January 6th is a day that will forever be burned into my consciousness. After watching the events unfold at the Capitol, a place that I worked and still approach with a sense of awe as a constituent, I was filled with anger and horror at what was happening in this beautiful, historic building.
I had finally taken a break from the coverage and decided to go upstairs and change for the night when my own world got rocked. I woke up slumped over in the bathroom, my mother was on the phone with 911 and they were well on there way to come get me. What I would come to realize later is that, I had gone upstairs for about 20 minutes and then my mother heard a blood-curling scream. She went outside to see if it was coming from the backyard--some kind of animal maybe? Before realizing that it had indeed come from me. When she got to me I couldn't speak. Just jibberish for 3 or 4 minutes until I came out of my fog. Once I did, i was a concerned about having to go back to the hospital (I had just spent 6 days there in December for a bile duct problem and I am immunocompromised). Nevertheless, my ankle was killing me and my blood pressure was in the toilet. Like 80/30 in the toilet. So off to the hospital we went.
I should pause here and remind you that I do not have a working pituitary gland. The reason will be come clear relatively quickly, but essentially, whenever I get an infection of any kind my system goes crazy. My GP knows that I am like a magnet for infections and my body goes a little haywire when I have them. Since the pituitary is the master gland and I have no functioning pituitary, I take a bunch of replacement medications, most importantly my replacement steroids which I need to live.
So in the ER they were working on my blood pressure and taking blood so much so that I got the feeling that not much was wrong with my ankle. They did take x-rays, but they also just left it flopped to the side and eventually gave me Tylenol (oy).
It turned out I had passed out because of an undetected infection so I was given a stress dose of my steroid and started on antibiotics. The doctor came in and told me that I had an ankle broken in two places and would likely need emergency surgery the next day.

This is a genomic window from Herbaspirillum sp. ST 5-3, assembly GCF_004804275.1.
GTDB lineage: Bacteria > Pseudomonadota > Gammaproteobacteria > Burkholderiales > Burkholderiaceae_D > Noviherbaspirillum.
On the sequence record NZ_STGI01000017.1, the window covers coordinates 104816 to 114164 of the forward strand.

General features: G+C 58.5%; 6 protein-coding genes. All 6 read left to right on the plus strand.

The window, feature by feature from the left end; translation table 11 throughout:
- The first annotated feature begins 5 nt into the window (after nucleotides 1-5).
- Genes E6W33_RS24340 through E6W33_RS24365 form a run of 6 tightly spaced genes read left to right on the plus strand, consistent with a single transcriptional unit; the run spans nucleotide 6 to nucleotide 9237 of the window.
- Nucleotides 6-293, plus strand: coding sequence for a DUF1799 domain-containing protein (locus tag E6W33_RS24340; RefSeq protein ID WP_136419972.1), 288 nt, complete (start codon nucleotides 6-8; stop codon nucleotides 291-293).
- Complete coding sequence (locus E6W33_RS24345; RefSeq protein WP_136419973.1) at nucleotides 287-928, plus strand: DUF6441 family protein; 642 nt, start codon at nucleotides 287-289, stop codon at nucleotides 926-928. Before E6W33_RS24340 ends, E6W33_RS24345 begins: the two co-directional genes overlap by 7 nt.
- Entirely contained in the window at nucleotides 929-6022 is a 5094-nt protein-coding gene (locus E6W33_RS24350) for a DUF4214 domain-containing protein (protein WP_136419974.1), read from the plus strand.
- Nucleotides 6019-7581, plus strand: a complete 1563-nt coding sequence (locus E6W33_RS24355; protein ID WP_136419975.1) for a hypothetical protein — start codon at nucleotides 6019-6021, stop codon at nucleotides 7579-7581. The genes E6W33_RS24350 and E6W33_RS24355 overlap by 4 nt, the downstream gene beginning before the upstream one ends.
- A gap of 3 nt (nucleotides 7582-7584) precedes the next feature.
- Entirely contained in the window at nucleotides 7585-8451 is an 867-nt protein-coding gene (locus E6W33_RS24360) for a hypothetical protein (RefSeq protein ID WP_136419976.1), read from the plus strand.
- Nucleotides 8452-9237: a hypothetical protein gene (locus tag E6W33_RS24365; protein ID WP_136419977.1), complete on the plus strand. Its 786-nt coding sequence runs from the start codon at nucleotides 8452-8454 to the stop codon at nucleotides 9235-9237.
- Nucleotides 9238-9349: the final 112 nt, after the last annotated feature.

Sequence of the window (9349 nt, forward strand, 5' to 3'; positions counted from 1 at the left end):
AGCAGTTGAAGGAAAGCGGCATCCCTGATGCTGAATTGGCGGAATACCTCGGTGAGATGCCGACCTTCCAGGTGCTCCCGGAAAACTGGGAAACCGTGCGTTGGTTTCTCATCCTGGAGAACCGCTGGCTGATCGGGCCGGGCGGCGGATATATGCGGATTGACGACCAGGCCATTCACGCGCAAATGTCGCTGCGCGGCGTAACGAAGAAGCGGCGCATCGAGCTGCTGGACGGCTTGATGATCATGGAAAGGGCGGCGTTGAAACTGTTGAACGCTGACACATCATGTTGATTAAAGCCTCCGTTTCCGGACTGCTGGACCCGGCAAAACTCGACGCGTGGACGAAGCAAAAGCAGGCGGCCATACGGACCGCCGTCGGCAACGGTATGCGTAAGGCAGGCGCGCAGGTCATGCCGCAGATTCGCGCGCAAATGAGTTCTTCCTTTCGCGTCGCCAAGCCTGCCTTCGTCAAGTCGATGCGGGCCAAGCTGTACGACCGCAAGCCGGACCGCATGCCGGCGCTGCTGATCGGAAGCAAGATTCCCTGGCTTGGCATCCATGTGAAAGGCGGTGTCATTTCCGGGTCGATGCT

So they did the surgery and it was painful. I am used to being pretty low key in the hospital, but this time, I was howling and screaming with pain. Those episodes were few, thankfully, but they came so quickly after the medical trauma I experienced in December with my bile duct/gallbladder issues, that it was very raw and hard to handle.
Coming home had its own set of challenges. My mother put out a call for things that I would need to get around and my amazing friends and neighbors came through in spades. It took a few tries but we finally figured out how to get me in and out of the car and up and down the front steps. I am largely confined to the family room of my house (I can use the knee scooter to get to the kitchen and the bathroom) where a very comfy bed has been set up for me on the couch. But that's about it. My life has become very small. I know it's not forever and that helps.
At the beginning of this I made a conscious decision to remove myself from many of my commitments. I was in intense pain and I could not move around enough. It was just me and the couch for a while. I have a lack of privacy. As the weeks have gone on and I have begun to heal I have felt depression setting in. But depression for what exactly? One thing my mother says sticks in my mind "you were a high functioning person with chronic illness before this happened." I think I want to get back to that but I also need to be mindful and learn that saying no is ok. Two weeks and change and I will be able to walk again (ish plus physical therapy).
So here we are in this tunnel. And I see that light at the end. It just keeps getting closer and closer.